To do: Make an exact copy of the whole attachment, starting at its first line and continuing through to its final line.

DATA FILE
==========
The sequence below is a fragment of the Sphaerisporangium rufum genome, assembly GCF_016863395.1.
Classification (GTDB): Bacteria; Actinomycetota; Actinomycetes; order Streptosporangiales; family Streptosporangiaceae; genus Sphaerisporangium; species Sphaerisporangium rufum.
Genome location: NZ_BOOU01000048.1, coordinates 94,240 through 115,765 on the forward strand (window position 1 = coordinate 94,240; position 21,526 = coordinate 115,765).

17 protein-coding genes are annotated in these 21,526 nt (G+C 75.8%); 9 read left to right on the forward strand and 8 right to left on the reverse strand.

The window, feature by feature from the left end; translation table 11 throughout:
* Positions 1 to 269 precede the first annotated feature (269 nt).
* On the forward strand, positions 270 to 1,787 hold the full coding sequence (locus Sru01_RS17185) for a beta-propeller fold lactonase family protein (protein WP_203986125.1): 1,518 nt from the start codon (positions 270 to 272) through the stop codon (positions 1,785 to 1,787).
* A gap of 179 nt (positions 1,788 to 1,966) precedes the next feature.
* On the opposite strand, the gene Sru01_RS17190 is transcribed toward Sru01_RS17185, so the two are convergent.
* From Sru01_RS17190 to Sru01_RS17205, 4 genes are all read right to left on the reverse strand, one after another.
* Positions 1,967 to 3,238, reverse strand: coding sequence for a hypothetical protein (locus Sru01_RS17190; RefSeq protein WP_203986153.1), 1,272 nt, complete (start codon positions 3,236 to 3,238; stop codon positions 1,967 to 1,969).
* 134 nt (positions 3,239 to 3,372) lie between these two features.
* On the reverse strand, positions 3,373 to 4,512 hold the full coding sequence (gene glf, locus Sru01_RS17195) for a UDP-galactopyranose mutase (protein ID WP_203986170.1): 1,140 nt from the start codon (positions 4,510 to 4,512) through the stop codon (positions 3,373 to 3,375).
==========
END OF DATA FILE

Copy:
The sequence below is a fragment of the Sphaerisporangium rufum genome, assembly GCF_016863395.1.
Classification (GTDB): Bacteria; Actinomycetota; Actinomycetes; order Streptosporangiales; family Streptosporangiaceae; genus Sphaerisporangium; species Sphaerisporangium rufum.
Genome location: NZ_BOOU01000048.1, coordinates 94,240 through 115,765 on the forward strand (window position 1 = coordinate 94,240; position 21,526 = coordinate 115,765).

17 protein-coding genes are annotated in these 21,526 nt (G+C 75.8%); 9 read left to right on the forward strand and 8 right to left on the reverse strand.

The window, feature by feature from the left end; translation table 11 throughout:
* Positions 1 to 269 precede the first annotated feature (269 nt).
* On the forward strand, positions 270 to 1,787 hold the full coding sequence (locus Sru01_RS17185) for a beta-propeller fold lactonase family protein (protein WP_203986125.1): 1,518 nt from the start codon (positions 270 to 272) through the stop codon (positions 1,785 to 1,787).
* A gap of 179 nt (positions 1,788 to 1,966) precedes the next feature.
* On the opposite strand, the gene Sru01_RS17190 is transcribed toward Sru01_RS17185, so the two are convergent.
* From Sru01_RS17190 to Sru01_RS17205, 4 genes are all read right to left on the reverse strand, one after another.
* Positions 1,967 to 3,238, reverse strand: coding sequence for a hypothetical protein (locus Sru01_RS17190; RefSeq protein WP_203986153.1), 1,272 nt, complete (start codon positions 3,236 to 3,238; stop codon positions 1,967 to 1,969).
* 134 nt (positions 3,239 to 3,372) lie between these two features.
* On the reverse strand, positions 3,373 to 4,512 hold the full coding sequence (gene glf, locus Sru01_RS17195) for a UDP-galactopyranose mutase (protein ID WP_203986170.1): 1,140 nt from the start codon (positions 4,510 to 4,512) through the stop codon (positions 3,373 to 3,375).